No other question holds more weight than this one: Will Solution-Focused Therapy work for me?
Of course, all therapy requires a leap of faith. But I also screen potential clients to make sure solution-focused therapy is suitable for them. It’s the reason my success rate is so high.
If you are wondering if Solution-Focused Therapy is an option for you, read on to find out about the personality traits that my hugely successful clients have in common.
1. You want to look to the future
The relief I see on people’s faces when I say that I won’t be asking you to go over your past is a surefire sign they will take to solution-focused work like a duck to water.
Often people are put off therapy because they just do not want to talk about their history. Maybe they’ve done that with a past counsellor, or maybe they are just fed up with going over the problem.
I joke that I’m a therapist that doesn’t want to hear your problems, but there is a certain truth to it. If you haven’t come up with an answer by now it will not make much difference talking about it with me.
Even if you have a reason or cause, if it’s not positively moving you toward your goals, it’s useless. Solution-Focused Therapy is different in that you accept your present and create a positive future.
2. You like the science
In solution-focused work, we spend a lot of time looking at brain function and cover topics such as neuroplasticity, the default mode network, the evolution of the mind, and evidence-based theories on control and the subconscious.
Once you understand how the brain works you can see where your thoughts and feelings come from.
If you like to know these scientific reasons, then solution-focused work is for you. And don’t worry, you’re not going back to school. I use easy-to-understand language and metaphors to get my points across. That’s where the polar bear and caveman come from.
3. You can commit the time
Yes, it might sound obvious, but I look for clients that can commit about 1 hour per week for 8-10 weeks. Not everyone has the patience or endurance for that.
Although we work quite quickly in Solution-Focused Therapy, there is a time commitment to it. If you think you can’t commit to sessions because your life is too busy to fit them in, then I may advise against it until you can get that under control.
To be honest, the most successful of my clients have prioritised our sessions and have even given up time in other areas of their lives to make sessions with me their priority.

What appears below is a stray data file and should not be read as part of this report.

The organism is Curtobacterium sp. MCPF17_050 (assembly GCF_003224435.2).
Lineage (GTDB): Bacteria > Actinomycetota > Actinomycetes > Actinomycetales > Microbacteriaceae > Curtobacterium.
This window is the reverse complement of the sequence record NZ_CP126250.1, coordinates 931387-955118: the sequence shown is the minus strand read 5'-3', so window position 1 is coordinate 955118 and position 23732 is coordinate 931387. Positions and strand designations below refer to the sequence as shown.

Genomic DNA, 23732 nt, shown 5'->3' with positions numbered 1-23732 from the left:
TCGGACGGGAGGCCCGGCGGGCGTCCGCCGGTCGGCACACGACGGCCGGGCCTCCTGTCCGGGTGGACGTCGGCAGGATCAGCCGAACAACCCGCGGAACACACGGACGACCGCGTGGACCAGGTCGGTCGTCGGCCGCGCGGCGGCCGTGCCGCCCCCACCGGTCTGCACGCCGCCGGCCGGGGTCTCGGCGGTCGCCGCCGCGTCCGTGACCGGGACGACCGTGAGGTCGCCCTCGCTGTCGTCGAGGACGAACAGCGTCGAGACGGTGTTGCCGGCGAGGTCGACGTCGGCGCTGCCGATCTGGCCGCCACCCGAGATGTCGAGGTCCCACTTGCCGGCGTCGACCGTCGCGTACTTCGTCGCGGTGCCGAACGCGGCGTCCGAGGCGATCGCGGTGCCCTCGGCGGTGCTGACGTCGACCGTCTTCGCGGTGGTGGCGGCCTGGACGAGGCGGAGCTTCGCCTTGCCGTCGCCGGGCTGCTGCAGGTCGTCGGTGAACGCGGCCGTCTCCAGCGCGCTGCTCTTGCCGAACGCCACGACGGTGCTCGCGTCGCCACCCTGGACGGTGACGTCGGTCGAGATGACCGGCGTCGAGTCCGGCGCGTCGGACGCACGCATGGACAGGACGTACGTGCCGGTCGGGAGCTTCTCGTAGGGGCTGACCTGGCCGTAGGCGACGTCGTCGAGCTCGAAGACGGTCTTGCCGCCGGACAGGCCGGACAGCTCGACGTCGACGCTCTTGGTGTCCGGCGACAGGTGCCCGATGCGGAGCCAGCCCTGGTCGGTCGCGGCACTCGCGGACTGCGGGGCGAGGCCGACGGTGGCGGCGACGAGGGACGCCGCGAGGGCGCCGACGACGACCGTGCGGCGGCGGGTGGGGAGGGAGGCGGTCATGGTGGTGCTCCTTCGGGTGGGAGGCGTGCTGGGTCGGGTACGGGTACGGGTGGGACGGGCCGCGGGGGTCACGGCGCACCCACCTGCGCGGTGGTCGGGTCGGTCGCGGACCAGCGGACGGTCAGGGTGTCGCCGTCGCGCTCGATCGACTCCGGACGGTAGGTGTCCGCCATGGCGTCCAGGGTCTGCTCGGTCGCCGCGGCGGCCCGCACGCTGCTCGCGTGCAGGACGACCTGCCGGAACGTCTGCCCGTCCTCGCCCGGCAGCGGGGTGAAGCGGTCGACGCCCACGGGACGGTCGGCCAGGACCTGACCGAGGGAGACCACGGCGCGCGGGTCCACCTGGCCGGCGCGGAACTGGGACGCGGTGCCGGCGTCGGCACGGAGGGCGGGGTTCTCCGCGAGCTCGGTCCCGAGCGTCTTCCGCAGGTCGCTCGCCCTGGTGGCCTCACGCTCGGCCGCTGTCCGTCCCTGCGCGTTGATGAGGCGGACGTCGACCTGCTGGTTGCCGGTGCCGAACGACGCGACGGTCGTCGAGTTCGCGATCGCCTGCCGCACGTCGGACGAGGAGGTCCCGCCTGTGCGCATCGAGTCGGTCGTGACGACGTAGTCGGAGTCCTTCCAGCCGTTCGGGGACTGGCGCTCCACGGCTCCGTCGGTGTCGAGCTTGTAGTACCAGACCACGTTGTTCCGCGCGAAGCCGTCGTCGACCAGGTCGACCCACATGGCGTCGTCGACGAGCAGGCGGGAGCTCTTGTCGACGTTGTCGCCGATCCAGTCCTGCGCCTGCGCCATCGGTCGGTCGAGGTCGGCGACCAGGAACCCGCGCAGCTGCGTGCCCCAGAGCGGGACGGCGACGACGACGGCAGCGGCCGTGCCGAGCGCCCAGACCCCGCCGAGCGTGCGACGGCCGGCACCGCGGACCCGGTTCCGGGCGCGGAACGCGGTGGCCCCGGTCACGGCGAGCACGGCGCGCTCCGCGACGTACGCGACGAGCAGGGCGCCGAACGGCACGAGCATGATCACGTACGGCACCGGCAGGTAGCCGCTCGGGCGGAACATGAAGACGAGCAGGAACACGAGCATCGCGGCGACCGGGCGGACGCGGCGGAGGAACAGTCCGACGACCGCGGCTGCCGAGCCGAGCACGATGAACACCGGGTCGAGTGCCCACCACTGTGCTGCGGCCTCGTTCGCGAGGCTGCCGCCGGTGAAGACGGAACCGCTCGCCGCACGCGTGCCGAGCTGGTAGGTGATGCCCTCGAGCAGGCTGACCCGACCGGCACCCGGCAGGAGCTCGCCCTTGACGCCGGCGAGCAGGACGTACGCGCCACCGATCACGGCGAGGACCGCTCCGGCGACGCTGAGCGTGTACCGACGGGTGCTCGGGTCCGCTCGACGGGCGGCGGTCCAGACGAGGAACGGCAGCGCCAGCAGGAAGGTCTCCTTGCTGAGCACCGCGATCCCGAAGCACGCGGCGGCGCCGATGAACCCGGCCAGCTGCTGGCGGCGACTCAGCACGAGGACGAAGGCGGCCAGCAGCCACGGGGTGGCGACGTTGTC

Remember it’s not forever. But if you struggle to be disciplined to attend you won’t see the results.
4. You’ve done your homework
I have strived to get as much information out about my approach as possible: There’s my blog, my podcast, my book and my online course. If something has resonated with you there, then it’s likely you’ll find solution-focused work easier.
I’ve recently had a few clients that had done so much ‘homework’ on me and Solution-Focused Therapy that they created change within the first session!
The results they achieved following that were life-changing. Check out this podcast episode to hear about one of those clients.
5. You meet the therapeutic threshold
When it comes to the question “Will Solution-Focused Therapy work for me?” it’s important to consider the therapeutic threshold.
The following statements can also apply to other therapies, but they are particularly relevant in Solution-Focused Therapy.
1) Something needs to change
If you are identifying with your problem so much that you believe it to be a part of you then Solution-Focused Therapy is not for you.
As a solution-focused therapist, I believe that you can change, you have the choice to change, and you can empower yourself to change. But you need to realise that something is wrong, and you want something better.
My job is to help you have the headspace to do this.
2) That change needs to be me
All too often you can blame other people or circumstances for the issues in your life. They may play some part, but you must take ownership of where you are right now and understand that only you can create the change you want.
It would be easy if everyone changed for you, but would that really solve your problem? And politics, the economic climate, and the culture that you live in are not going to change either, at least not quickly enough for you to feel better.
So, the change must come from within you, and it can.
3) That change needs to be now
If you’re not ready to make the commitment to change then it doesn’t hurt enough yet. This will sound harsh but it’s true.
Do you feel like you can continue to muddle through for a bit longer? Do you think you’re generally managing? Then there is no motivation to change, and you’ll find Solution-Focused Therapy challenging at best and a chore at worst.
Rest assured, if you ask me in our initial chat “Will Solution-Focused Therapy work for me?” then I will always be honest with you. If I think we’re not a good fit, I’ll say so.
And I won’t leave you in the lurch either. I’ll recommend another modality or another colleague of mine who may be a better fit.
It’s my job as a therapist to help you get the help you need, whether that’s from me or someone else, I don’t mind. I just want you to get better.
But I do hope that this article will help you to decide whether solution-focused therapy is a good fit for you. The results I see in my clients are phenomenal, but they have been ready and eager to take the leap. Are you?